Ana Ivanovic: While Serbia ultimately lost their World Group playoff tie to Germany, their top-ranked woman left everything on the court in two valiant victories. Surviving a three-setter against rising talent Mona Barthel, Ivanovic edged past German No. 1 Angelique Kerber a day later in her first win over a top-eight opponent this year. The former Roland Garros champion, a disappointment in her last few tournaments, may have gained the boost that she needs to become an intriguing dark horse on the clay.
Jarkko Nieminen: Stepping into the role that Tommy Haas played in Miami, the 31-year-old lefty from Finland upset two seeded opponents in Monte Carlo. Despite his age, Nieminen won consecutive third-set tiebreaks from mighty giants Milos Raonic and Juan Martin Del Potro to reach the quarterfinals. Both of his much younger opponents seemed to take him too lightly and paid the price.
Williams sisters: Fed Cup rarely has ranked among their priorities, but this weekend proved a welcome exception. Serena and Venus combined to secure all three of the victories that Team USA needed to stay in the World Group next year, outclassing a game but overmatched Swedish squad. The only event on hard courts this week, the tie in Delray Beach allowed the sisters to stay near home a bit longer before venturing onto the European red clay.
Stanislas Wawrinka: When he lost that Australian Open epic to Djokovic, some questioned whether he would take more positives or negatives from the near-upset. An encouraging answer to that question may have surfaced from Wawrinka’s resounding victory over Andy Murray in Monte Carlo. This tournament has witnessed some of his more impressive results, including his only career victory over Federer. That said, Wawrinka let a winnable match escape him against Tsonga a round later.
Andy Murray: Dropping behind Federer again to No. 3 in the rankings, he showed listless body language in an early Monte Carlo loss to Wawrinka. Murray rarely finds his best tennis on clay, often appearing to save his energy for the pressure-packed grass season that follows. But one expected better from the man who just won Miami than his most lopsided defeat in three years, lasting less than an hour. Murray’s 400th career victory will have to wait.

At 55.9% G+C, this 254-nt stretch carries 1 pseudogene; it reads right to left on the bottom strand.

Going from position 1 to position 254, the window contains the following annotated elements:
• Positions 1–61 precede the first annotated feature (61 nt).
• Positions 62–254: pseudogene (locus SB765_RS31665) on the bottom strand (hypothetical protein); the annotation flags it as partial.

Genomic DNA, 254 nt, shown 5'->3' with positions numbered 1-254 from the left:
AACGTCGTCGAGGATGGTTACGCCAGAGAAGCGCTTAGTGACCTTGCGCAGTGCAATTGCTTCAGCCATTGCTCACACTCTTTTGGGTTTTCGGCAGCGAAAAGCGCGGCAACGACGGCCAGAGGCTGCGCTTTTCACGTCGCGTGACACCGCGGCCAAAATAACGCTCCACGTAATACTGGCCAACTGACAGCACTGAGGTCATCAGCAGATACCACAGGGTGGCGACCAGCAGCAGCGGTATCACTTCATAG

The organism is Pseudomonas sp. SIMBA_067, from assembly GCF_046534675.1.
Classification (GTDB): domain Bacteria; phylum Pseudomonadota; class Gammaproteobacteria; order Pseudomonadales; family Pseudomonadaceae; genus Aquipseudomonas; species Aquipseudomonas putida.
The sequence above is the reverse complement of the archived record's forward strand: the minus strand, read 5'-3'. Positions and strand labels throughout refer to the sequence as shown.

Ernests Gulbis: The charismatic shot-maker roared back into relevance with a 13-match winning streak through the spring hard courts, recapturing the hearts of some fans who had abandoned him. Last week revealed a less appealing side of Gulbis, who indulged in three instances of unsportsmanlike conduct during a three-set loss to Juan Monaco. As warning, point penalty, and game penalty trickled past, his career-long lack of discipline emerged.
Switzerland: Ceding home-court advantage for more convenient clay preparation, Stosur and her Australian countrywomen found themselves mired in torrential rains. Neither Saturday nor Sunday could feature live tennis, so this Fed Cup playoff tie may disrupt Stosur’s schedule almost as much as playing in Australia would have. Careful what you wish for, Aussies.
Two thumbs down:
Monte Carlo wildcards: The tournament boasted an impressive trio of wildcards when it began, including fifth-seeded Juan Martin Del Potro, Houston champion John Isner, and former Roland Garros semifinalist Gael Monfils. Those men won one total match among them as Monfils failed to outgrind Spanish qualifier Albert Montanes, Isner wore down from fatigue over three sets against Gulbis, and Del Potro fell to Nieminen in a match clouded by a cramping controversy. Only sporadic entrants in Monte Carlo, all three of these men may think twice before returning there.
Tomas Berdych: Still troubled by the fatigue that undid him in Miami, he never looked comfortable on the Monte Carlo clay. Huge quantities of unforced errors flooded from Berdych’s racquet, and he even cracked a little mentally during his routine loss to Fognini. He may want to rethink his February schedule in future to avoid this lull when he reaches tournaments that matter more.